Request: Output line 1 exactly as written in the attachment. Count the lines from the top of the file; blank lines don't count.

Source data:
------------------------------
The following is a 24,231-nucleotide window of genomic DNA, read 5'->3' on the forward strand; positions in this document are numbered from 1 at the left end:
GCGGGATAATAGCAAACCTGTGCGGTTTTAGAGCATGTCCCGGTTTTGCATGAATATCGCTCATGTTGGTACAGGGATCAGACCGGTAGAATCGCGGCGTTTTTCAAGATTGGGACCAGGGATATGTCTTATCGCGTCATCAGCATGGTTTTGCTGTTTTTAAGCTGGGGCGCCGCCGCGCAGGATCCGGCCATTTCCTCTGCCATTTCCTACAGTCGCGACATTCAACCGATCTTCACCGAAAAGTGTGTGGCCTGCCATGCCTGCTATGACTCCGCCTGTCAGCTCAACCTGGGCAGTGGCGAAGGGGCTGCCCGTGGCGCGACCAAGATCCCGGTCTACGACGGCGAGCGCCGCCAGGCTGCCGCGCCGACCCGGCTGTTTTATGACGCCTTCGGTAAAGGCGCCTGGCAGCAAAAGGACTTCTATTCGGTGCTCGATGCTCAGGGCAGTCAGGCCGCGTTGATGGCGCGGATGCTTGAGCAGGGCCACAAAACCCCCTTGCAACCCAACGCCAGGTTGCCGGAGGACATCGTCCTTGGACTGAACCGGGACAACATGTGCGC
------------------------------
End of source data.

The following is a 24,231-nucleotide window of genomic DNA, read 5'->3' on the forward strand; positions in this document are numbered from 1 at the left end: